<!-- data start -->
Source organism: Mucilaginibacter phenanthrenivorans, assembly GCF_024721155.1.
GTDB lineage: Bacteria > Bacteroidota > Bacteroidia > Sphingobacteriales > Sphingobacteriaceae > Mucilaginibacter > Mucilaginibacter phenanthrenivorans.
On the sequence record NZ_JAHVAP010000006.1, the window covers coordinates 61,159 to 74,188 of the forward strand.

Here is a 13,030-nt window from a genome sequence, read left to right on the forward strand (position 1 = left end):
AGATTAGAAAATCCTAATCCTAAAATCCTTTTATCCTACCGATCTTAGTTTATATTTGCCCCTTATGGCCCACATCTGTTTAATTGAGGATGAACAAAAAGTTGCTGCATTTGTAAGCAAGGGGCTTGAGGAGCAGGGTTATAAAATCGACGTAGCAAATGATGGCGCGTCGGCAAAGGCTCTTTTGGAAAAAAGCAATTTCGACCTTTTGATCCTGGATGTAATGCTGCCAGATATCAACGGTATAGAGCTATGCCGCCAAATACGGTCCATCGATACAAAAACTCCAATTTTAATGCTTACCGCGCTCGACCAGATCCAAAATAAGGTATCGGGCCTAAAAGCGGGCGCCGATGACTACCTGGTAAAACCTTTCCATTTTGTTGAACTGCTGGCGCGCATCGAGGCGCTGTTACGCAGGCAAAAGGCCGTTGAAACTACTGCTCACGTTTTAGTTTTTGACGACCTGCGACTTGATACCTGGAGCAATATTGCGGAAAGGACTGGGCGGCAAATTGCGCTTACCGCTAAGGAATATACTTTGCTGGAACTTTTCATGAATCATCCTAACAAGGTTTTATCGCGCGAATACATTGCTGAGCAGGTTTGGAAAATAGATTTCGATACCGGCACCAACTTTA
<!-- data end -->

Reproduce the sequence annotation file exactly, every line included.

Source organism: Mucilaginibacter phenanthrenivorans, assembly GCF_024721155.1.
GTDB lineage: Bacteria > Bacteroidota > Bacteroidia > Sphingobacteriales > Sphingobacteriaceae > Mucilaginibacter > Mucilaginibacter phenanthrenivorans.
On the sequence record NZ_JAHVAP010000006.1, the window covers coordinates 61,159 to 74,188 of the forward strand.

Here is a 13,030-nt window from a genome sequence, read left to right on the forward strand (position 1 = left end):
AGATTAGAAAATCCTAATCCTAAAATCCTTTTATCCTACCGATCTTAGTTTATATTTGCCCCTTATGGCCCACATCTGTTTAATTGAGGATGAACAAAAAGTTGCTGCATTTGTAAGCAAGGGGCTTGAGGAGCAGGGTTATAAAATCGACGTAGCAAATGATGGCGCGTCGGCAAAGGCTCTTTTGGAAAAAAGCAATTTCGACCTTTTGATCCTGGATGTAATGCTGCCAGATATCAACGGTATAGAGCTATGCCGCCAAATACGGTCCATCGATACAAAAACTCCAATTTTAATGCTTACCGCGCTCGACCAGATCCAAAATAAGGTATCGGGCCTAAAAGCGGGCGCCGATGACTACCTGGTAAAACCTTTCCATTTTGTTGAACTGCTGGCGCGCATCGAGGCGCTGTTACGCAGGCAAAAGGCCGTTGAAACTACTGCTCACGTTTTAGTTTTTGACGACCTGCGACTTGATACCTGGAGCAATATTGCGGAAAGGACTGGGCGGCAAATTGCGCTTACCGCTAAGGAATATACTTTGCTGGAACTTTTCATGAATCATCCTAACAAGGTTTTATCGCGCGAATACATTGCTGAGCAGGTTTGGAAAATAGATTTCGATACCGGCACCAACTTTA